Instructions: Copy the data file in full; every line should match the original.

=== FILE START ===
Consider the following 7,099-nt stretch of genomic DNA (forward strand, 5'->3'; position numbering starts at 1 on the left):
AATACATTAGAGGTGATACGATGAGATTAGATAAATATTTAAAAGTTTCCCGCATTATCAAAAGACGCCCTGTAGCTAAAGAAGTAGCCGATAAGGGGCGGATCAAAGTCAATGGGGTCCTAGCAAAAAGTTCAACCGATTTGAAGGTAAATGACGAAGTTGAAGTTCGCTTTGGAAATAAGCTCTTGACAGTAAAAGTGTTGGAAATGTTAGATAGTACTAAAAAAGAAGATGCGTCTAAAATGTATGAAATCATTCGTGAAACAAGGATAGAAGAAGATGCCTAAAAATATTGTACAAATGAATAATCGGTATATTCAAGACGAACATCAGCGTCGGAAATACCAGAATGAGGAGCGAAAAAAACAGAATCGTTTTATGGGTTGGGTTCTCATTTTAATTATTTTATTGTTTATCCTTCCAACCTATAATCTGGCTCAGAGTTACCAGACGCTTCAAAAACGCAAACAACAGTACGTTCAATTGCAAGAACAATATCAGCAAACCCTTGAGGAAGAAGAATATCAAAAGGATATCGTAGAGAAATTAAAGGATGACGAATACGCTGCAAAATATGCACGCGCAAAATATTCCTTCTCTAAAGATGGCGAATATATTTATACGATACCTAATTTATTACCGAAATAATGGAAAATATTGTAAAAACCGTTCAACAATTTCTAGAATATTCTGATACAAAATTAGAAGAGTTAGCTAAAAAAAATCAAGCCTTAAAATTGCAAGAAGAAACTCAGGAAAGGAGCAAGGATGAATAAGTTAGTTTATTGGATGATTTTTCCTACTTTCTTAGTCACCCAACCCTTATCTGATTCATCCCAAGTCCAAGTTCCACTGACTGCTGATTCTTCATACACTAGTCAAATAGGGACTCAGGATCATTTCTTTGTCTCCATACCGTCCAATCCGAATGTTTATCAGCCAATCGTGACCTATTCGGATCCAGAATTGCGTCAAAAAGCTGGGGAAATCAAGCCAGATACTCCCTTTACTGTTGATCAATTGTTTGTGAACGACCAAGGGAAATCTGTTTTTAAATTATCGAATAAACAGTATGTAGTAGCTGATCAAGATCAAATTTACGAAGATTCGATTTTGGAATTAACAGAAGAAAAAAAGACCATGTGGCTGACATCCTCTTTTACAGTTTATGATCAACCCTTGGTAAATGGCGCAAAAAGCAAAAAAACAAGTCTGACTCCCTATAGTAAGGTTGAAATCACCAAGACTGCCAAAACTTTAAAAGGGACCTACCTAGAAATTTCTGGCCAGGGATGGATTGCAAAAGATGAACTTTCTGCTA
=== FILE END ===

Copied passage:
Consider the following 7,099-nt stretch of genomic DNA (forward strand, 5'->3'; position numbering starts at 1 on the left):
AATACATTAGAGGTGATACGATGAGATTAGATAAATATTTAAAAGTTTCCCGCATTATCAAAAGACGCCCTGTAGCTAAAGAAGTAGCCGATAAGGGGCGGATCAAAGTCAATGGGGTCCTAGCAAAAAGTTCAACCGATTTGAAGGTAAATGACGAAGTTGAAGTTCGCTTTGGAAATAAGCTCTTGACAGTAAAAGTGTTGGAAATGTTAGATAGTACTAAAAAAGAAGATGCGTCTAAAATGTATGAAATCATTCGTGAAACAAGGATAGAAGAAGATGCCTAAAAATATTGTACAAATGAATAATCGGTATATTCAAGACGAACATCAGCGTCGGAAATACCAGAATGAGGAGCGAAAAAAACAGAATCGTTTTATGGGTTGGGTTCTCATTTTAATTATTTTATTGTTTATCCTTCCAACCTATAATCTGGCTCAGAGTTACCAGACGCTTCAAAAACGCAAACAACAGTACGTTCAATTGCAAGAACAATATCAGCAAACCCTTGAGGAAGAAGAATATCAAAAGGATATCGTAGAGAAATTAAAGGATGACGAATACGCTGCAAAATATGCACGCGCAAAATATTCCTTCTCTAAAGATGGCGAATATATTTATACGATACCTAATTTATTACCGAAATAATGGAAAATATTGTAAAAACCGTTCAACAATTTCTAGAATATTCTGATACAAAATTAGAAGAGTTAGCTAAAAAAAATCAAGCCTTAAAATTGCAAGAAGAAACTCAGGAAAGGAGCAAGGATGAATAAGTTAGTTTATTGGATGATTTTTCCTACTTTCTTAGTCACCCAACCCTTATCTGATTCATCCCAAGTCCAAGTTCCACTGACTGCTGATTCTTCATACACTAGTCAAATAGGGACTCAGGATCATTTCTTTGTCTCCATACCGTCCAATCCGAATGTTTATCAGCCAATCGTGACCTATTCGGATCCAGAATTGCGTCAAAAAGCTGGGGAAATCAAGCCAGATACTCCCTTTACTGTTGATCAATTGTTTGTGAACGACCAAGGGAAATCTGTTTTTAAATTATCGAATAAACAGTATGTAGTAGCTGATCAAGATCAAATTTACGAAGATTCGATTTTGGAATTAACAGAAGAAAAAAAGACCATGTGGCTGACATCCTCTTTTACAGTTTATGATCAACCCTTGGTAAATGGCGCAAAAAGCAAAAAAACAAGTCTGACTCCCTATAGTAAGGTTGAAATCACCAAGACTGCCAAAACTTTAAAAGGGACCTACCTAGAAATTTCTGGCCAGGGATGGATTGCAAAAGATGAACTTTCTGCTA